Wild Bill Hickok: The Man and His Myth

Joseph G. Rosa, Author
Joseph G. Rosa, Author University Press of Kansas $29.95 (280p) ISBN 978-0-7006-0773-0
Reviewed on: 04/01/1996
Release date: 04/01/1996
Paperback - 276 pages - 978-0-7006-1523-0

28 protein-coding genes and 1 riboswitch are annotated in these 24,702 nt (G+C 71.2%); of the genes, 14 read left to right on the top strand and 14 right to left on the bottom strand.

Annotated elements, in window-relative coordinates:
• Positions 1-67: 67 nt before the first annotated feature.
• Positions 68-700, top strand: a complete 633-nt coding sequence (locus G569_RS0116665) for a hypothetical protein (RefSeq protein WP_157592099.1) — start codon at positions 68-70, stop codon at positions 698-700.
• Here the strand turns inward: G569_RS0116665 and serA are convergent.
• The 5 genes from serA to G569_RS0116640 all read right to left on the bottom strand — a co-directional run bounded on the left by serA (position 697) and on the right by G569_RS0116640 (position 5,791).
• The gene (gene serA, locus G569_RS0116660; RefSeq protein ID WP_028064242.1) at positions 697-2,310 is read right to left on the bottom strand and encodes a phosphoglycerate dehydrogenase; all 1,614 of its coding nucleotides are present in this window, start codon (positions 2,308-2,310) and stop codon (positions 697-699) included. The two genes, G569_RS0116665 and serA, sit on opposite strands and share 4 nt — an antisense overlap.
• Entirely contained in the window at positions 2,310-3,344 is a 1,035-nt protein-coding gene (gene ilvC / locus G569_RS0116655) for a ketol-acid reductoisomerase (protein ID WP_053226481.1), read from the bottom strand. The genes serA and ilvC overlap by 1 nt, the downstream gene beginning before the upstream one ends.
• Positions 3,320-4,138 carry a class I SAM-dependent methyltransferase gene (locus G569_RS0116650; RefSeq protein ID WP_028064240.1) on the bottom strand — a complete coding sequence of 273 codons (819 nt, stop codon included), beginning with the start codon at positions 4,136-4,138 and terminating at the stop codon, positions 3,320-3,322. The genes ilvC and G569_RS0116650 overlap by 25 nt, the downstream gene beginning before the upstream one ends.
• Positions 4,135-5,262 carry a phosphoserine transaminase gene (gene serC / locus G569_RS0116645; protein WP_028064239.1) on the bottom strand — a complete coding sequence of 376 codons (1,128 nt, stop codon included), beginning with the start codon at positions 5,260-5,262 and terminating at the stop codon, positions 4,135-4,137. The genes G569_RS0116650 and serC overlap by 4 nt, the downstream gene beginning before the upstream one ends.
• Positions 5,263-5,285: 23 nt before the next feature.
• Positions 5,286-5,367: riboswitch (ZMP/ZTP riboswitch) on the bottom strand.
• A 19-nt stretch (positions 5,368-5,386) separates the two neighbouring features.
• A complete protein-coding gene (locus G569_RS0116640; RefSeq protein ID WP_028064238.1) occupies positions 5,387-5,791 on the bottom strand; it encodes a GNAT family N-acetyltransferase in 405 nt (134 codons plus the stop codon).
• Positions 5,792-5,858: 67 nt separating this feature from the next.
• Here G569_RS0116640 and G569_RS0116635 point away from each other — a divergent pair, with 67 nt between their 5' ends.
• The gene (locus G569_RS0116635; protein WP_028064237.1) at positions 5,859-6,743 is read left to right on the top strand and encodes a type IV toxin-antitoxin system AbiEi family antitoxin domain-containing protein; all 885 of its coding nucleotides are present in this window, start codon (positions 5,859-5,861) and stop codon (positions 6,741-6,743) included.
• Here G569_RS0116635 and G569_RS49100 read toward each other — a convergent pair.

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Rosa (They Called Him Wild Bill) has spent the past 40 years researching the life of the frontier lawman. One reuslt is this engaging study of the Hickok legends, which Rosa says, by their very nature, are suspect. Using a combination of colorful anecdote and meticulous research, Rosa describes what it was about Hickok that made him a boyhood hero and the more complex facts about the man who was alternately admired and vilified. James Butler Hickok was 38 when he was killed in Deadwood, S.D., in 1876. He had been a Civil War spy, scout, Indian fighter, gambler, gunfighter and peace officer. He is said to have killed more than 100 men, but Rosa estimates the actual number to be about 10. The gunfight on the street of a frontier town is a staple of Old West fiction, and that ritual, Rosa says, originated with Hickok in 1865 when he killed fellow gambler Davis K. Tutt in Springfield, Missouri's public square. ""The fight was... significant as the first type of the classic Western gunfight and would inspire more fiction than any other facet of the frontier experience."" Smartly, Rosa includes the lengthy 1867 Harper's magazine article that was largely responsible for Hickok's notoriety. It was the kind of exaggerated press account that made the often self-effacing real man so uncomfortable. Illustrations not seen by PW. (May)
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